Data were from the Duke Databank for Cardiovascular Disease (DDCD), a database of patients who have undergone cardiac catheterization and/or cardiac surgery at Duke University Medical Center. Patients are considered to have obstructive CAD and are included in the DDCD if they have ≥1 coronary lesion ≥50%. These patients have routine follow-up for myocardial infarction (MI), stroke, coronary revascularization procedures, rehospitalization, mortality, and medication use at 6 months, 1 year, and annually thereafter. Patients included in our analysis met the following criteria: age ≥65 years, diagnosis of obstructive CAD during cardiac catheterization between 2000 and 2010, diagnosis of AF within 6 months before index catheterization, and survival to hospital discharge. Aspirin, clopidogrel, and warfarin use was considered from day of catheterization through 30 days postprocedure. Actual hospital discharge medications were not available; medication use the day of discharge was considered a proxy for discharge medication and was obtained through query of the Duke Decision Support Repository, an electronic medical records system. This study was approved by the Duke Institutional Review Board.
Primary outcomes identified from the DDCD were death and the composite end point of death, MI, or stroke at 1 year. Bleeding outcomes were not available.
The CHADS2 scores were calculated by assigning 1 point each for history of congestive heart failure, hypertension, age >75 years, or diabetes mellitus, and 2 points for history of stroke or transient ischemic attack.9 The ATRIA scores were determined by assigning 3 points each for anemia (hemoglobin level <13 g/dL in men, <12 g/dL in women) or severe renal disease (glomerular filtration rate <30 mL/min or dialysis-dependent), 2 points for age ≥75 years, and 1 point each for hypertension or prior bleeding.10 Patients were grouped into low-risk (0-3 points), intermediate-risk (4 points), and high-risk (5-10 points) categories. Calculation of the Outpatient Bleeding Risk Index (OBRI) was based on risk factors of age ≥65 years, history of stroke, history of gastrointestinal bleed, and the presence of one or more of the following comorbid conditions: serum creatinine >1.5 mg/dL, recent hematocrit <30%, diabetes mellitus, or history of MI.11
Age was analyzed as a continuous variable, but for presentation purposes, the cohort was divided into patients aged 65 to 79 years versus ≥80 years old. Patient and treatment characteristics were described for the overall population and for each subgroup. Baseline demographic and clinical characteristics are presented as medians with 25th and 75th percentiles for continuous variables and frequencies and percentages for categorical variables. Aspirin, clopidogrel, and warfarin use was described according to age, ACS at presentation and PCI status, and algorithm-predicted risks of ischemic and bleeding events using CHADS2 and ATRIA, respectively. A sensitivity analysis was performed using OBRI instead of ATRIA. Adjusted event rates according to antithrombotic treatment were calculated; these rates were based on the average risk of the cohort through estimation of event rates from all patients using multivariate Cox regression models developed for each end point and adjusted for baseline demographic and clinical characteristics listed in Table I. Ejection fraction was excluded from models due to >15% missing data. In-hospital events were excluded, and hospital discharge was considered “time 0.” Treatment and outcome relationships were evaluated with Wald χ2 tests. Before modeling, linearity assumptions for relationships between variables and outcomes were assessed using cubic polynomial spline plots of log hazard ratios for variable versus outcome. Linearity assumptions were satisfied with variable transformations. Violations of proportionality assumptions were evaluated with adjusted time-to-event plots with a treatment stratum. Analyses were performed using SAS version 9.2 (SAS Institute, Cary, NC). P < .05 was used to determine statistical significance.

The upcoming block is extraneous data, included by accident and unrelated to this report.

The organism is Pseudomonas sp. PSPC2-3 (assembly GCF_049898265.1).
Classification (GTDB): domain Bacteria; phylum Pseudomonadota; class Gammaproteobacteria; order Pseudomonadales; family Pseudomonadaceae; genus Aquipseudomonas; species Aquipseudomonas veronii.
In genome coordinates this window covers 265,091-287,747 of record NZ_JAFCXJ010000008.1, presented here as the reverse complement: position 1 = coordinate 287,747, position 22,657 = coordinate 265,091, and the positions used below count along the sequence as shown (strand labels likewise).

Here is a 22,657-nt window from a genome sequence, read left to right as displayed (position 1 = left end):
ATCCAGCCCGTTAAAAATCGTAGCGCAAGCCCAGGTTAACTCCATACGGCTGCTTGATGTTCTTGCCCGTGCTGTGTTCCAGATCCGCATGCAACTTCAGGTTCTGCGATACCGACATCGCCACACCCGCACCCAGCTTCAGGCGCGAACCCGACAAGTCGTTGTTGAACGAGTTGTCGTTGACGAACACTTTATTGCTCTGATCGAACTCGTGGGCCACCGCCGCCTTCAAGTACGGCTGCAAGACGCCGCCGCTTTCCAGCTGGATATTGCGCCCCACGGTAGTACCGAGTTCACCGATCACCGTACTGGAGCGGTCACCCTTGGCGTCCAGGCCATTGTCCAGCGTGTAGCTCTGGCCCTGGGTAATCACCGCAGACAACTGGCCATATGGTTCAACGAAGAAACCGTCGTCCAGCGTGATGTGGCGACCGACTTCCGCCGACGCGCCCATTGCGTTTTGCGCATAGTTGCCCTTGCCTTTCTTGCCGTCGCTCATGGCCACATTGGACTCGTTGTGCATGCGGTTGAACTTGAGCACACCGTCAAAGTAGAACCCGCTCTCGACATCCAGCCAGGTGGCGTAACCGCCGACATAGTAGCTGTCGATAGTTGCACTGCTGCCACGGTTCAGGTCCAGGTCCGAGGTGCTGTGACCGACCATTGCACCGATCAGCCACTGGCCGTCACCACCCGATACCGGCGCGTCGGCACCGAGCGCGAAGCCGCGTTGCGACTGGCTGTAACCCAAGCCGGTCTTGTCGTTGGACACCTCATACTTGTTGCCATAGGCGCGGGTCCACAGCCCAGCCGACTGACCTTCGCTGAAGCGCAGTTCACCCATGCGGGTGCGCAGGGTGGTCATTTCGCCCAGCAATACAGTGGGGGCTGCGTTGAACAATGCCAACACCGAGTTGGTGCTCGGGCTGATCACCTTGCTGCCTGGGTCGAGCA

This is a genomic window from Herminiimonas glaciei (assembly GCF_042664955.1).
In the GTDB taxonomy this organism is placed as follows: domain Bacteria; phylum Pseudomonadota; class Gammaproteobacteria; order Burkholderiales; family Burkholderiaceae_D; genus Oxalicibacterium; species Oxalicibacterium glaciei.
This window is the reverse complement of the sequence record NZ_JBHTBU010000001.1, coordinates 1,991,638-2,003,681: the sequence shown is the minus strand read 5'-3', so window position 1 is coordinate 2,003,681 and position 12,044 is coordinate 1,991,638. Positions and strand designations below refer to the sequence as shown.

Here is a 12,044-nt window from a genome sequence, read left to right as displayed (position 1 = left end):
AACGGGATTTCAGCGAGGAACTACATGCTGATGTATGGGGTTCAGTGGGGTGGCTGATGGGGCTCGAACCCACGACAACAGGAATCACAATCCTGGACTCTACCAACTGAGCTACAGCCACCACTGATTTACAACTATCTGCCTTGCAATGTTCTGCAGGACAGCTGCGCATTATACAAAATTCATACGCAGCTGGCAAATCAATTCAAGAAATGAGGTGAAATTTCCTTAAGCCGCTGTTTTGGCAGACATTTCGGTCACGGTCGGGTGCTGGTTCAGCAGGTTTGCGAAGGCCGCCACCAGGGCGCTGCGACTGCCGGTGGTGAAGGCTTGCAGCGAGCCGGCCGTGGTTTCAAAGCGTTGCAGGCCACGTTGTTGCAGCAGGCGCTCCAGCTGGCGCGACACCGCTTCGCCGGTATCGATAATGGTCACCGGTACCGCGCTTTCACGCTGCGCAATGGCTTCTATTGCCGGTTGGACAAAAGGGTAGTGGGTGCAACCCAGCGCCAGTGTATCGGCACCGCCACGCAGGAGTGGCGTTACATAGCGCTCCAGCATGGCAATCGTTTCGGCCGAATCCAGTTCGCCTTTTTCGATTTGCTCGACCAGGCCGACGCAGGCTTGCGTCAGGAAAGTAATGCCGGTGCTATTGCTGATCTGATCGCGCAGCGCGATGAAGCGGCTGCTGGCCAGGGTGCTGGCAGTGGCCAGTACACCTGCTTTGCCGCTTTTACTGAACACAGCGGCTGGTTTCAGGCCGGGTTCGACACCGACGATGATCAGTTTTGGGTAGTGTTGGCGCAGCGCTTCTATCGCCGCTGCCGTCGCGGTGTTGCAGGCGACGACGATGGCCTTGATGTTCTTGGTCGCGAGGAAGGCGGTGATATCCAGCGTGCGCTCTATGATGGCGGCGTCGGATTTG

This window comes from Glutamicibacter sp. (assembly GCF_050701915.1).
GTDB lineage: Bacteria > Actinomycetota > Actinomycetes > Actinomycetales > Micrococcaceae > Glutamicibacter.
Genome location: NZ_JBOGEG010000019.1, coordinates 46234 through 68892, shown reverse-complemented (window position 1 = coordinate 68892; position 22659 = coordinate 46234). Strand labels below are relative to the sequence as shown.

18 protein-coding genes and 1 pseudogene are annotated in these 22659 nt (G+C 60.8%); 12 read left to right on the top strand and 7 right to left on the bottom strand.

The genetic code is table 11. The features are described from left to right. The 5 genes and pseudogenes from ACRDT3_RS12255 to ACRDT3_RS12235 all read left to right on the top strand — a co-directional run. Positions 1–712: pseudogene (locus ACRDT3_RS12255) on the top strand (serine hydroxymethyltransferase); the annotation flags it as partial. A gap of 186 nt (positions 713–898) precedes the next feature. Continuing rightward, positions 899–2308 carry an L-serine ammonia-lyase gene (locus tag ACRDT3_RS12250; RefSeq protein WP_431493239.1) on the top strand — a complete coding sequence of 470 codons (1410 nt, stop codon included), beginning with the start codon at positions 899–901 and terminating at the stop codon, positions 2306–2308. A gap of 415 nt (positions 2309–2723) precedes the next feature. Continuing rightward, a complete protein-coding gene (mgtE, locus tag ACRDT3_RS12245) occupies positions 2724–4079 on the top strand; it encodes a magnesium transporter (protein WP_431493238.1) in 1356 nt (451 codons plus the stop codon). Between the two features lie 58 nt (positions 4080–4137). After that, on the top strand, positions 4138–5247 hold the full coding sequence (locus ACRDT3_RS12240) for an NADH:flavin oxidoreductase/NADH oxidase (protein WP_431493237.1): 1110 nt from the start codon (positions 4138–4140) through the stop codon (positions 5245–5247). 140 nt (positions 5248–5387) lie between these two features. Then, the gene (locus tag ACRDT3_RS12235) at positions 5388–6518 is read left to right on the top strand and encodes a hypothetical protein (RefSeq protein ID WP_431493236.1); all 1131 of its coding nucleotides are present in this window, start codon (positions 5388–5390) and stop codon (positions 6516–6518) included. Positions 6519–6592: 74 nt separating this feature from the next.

No extramural funding was used to support this work, and the authors are solely responsible for the design and conduct of this study, study analyses, manuscript drafting and editing, and final manuscript contents.